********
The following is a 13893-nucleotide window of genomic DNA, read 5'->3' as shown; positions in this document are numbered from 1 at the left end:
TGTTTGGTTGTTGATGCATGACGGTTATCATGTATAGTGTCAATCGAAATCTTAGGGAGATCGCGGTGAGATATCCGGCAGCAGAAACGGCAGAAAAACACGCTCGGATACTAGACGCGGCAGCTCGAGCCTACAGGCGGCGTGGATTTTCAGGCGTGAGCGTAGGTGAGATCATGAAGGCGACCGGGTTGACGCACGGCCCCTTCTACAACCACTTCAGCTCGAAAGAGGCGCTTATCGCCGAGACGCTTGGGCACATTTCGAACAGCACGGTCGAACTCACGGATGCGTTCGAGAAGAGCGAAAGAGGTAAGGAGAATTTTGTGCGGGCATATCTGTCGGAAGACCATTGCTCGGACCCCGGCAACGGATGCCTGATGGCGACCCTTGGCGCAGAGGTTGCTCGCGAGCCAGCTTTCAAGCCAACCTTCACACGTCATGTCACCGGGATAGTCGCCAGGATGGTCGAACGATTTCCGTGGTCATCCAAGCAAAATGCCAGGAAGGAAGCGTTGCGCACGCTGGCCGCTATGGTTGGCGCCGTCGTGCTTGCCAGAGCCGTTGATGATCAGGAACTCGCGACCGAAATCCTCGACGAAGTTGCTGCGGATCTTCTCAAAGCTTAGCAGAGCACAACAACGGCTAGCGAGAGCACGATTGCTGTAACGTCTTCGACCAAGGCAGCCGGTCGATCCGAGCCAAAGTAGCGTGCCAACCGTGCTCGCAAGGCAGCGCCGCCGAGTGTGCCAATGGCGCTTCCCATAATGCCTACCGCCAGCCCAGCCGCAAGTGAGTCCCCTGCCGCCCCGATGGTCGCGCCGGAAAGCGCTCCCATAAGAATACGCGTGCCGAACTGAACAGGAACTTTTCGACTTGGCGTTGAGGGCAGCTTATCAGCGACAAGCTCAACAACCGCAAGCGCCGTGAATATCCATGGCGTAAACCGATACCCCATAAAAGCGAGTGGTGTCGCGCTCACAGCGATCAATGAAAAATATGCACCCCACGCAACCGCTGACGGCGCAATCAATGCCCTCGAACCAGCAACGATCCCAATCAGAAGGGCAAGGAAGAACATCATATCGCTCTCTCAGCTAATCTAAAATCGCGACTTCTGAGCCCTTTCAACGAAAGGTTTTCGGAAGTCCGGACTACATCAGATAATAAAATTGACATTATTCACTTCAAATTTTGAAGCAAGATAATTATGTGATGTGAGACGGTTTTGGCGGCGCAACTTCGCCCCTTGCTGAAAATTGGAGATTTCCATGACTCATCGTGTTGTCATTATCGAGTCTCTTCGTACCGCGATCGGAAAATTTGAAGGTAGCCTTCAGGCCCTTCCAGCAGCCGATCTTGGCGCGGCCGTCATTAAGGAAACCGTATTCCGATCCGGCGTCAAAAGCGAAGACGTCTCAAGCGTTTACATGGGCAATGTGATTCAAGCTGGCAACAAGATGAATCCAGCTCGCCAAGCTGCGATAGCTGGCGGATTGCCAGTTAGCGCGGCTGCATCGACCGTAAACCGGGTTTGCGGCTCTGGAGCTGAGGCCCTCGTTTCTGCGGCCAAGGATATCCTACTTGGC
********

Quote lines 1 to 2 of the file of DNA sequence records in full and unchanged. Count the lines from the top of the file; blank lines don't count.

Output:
The following is a 13893-nucleotide window of genomic DNA, read 5'->3' as shown; positions in this document are numbered from 1 at the left end:
TGTTTGGTTGTTGATGCATGACGGTTATCATGTATAGTGTCAATCGAAATCTTAGGGAGATCGCGGTGAGATATCCGGCAGCAGAAACGGCAGAAAAACACGCTCGGATACTAGACGCGGCAGCTCGAGCCTACAGGCGGCGTGGATTTTCAGGCGTGAGCGTAGGTGAGATCATGAAGGCGACCGGGTTGACGCACGGCCCCTTCTACAACCACTTCAGCTCGAAAGAGGCGCTTATCGCCGAGACGCTTGGGCACATTTCGAACAGCACGGTCGAACTCACGGATGCGTTCGAGAAGAGCGAAAGAGGTAAGGAGAATTTTGTGCGGGCATATCTGTCGGAAGACCATTGCTCGGACCCCGGCAACGGATGCCTGATGGCGACCCTTGGCGCAGAGGTTGCTCGCGAGCCAGCTTTCAAGCCAACCTTCACACGTCATGTCACCGGGATAGTCGCCAGGATGGTCGAACGATTTCCGTGGTCATCCAAGCAAAATGCCAGGAAGGAAGCGTTGCGCACGCTGGCCGCTATGGTTGGCGCCGTCGTGCTTGCCAGAGCCGTTGATGATCAGGAACTCGCGACCGAAATCCTCGACGAAGTTGCTGCGGATCTTCTCAAAGCTTAGCAGAGCACAACAACGGCTAGCGAGAGCACGATTGCTGTAACGTCTTCGACCAAGGCAGCCGGTCGATCCGAGCCAAAGTAGCGTGCCAACCGTGCTCGCAAGGCAGCGCCGCCGAGTGTGCCAATGGCGCTTCCCATAATGCCTACCGCCAGCCCAGCCGCAAGTGAGTCCCCTGCCGCCCCGATGGTCGCGCCGGAAAGCGCTCCCATAAGAATACGCGTGCCGAACTGAACAGGAACTTTTCGACTTGGCGTTGAGGGCAGCTTATCAGCGACAAGCTCAACAACCGCAAGCGCCGTGAATATCCATGGCGTAAACCGATACCCCATAAAAGCGAGTGGTGTCGCGCTCACAGCGATCAATGAAAAATATGCACCCCACGCAACCGCTGACGGCGCAATCAATGCCCTCGAACCAGCAACGATCCCAATCAGAAGGGCAAGGAAGAACATCATATCGCTCTCTCAGCTAATCTAAAATCGCGACTTCTGAGCCCTTTCAACGAAAGGTTTTCGGAAGTCCGGACTACATCAGATAATAAAATTGACATTATTCACTTCAAATTTTGAAGCAAGATAATTATGTGATGTGAGACGGTTTTGGCGGCGCAACTTCGCCCCTTGCTGAAAATTGGAGATTTCCATGACTCATCGTGTTGTCATTATCGAGTCTCTTCGTACCGCGATCGGAAAATTTGAAGGTAGCCTTCAGGCCCTTCCAGCAGCCGATCTTGGCGCGGCCGTCATTAAGGAAACCGTATTCCGATCCGGCGTCAAAAGCGAAGACGTCTCAAGCGTTTACATGGGCAATGTGATTCAAGCTGGCAACAAGATGAATCCAGCTCGCCAAGCTGCGATAGCTGGCGGATTGCCAGTTAGCGCGGCTGCATCGACCGTAAACCGGGTTTGCGGCTCTGGAGCTGAGGCCCTCGTTTCTGCGGCCAAGGATATCCTACTTGGC